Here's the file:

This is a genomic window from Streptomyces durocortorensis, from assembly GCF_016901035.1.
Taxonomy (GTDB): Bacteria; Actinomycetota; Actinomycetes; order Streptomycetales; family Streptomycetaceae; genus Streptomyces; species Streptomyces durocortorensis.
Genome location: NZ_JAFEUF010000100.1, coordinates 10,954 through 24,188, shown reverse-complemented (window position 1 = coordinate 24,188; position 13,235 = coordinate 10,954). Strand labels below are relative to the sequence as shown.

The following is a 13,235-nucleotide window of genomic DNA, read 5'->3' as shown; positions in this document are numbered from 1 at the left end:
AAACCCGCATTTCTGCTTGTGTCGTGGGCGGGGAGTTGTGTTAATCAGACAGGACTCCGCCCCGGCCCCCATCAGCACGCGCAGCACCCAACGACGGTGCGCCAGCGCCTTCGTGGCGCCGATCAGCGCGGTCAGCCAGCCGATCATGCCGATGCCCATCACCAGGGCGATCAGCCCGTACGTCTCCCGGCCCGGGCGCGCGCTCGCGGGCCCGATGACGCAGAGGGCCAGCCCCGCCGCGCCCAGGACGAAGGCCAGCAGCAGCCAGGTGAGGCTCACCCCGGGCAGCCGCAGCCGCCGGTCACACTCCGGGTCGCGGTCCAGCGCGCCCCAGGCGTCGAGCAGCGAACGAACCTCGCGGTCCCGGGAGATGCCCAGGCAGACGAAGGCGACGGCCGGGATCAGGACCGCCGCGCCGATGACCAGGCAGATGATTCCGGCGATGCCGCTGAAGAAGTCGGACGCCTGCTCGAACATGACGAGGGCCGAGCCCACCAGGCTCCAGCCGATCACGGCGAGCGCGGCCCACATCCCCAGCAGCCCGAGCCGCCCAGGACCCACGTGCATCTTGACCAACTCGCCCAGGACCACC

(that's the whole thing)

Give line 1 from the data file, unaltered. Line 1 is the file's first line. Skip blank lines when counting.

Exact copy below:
This is a genomic window from Streptomyces durocortorensis, from assembly GCF_016901035.1.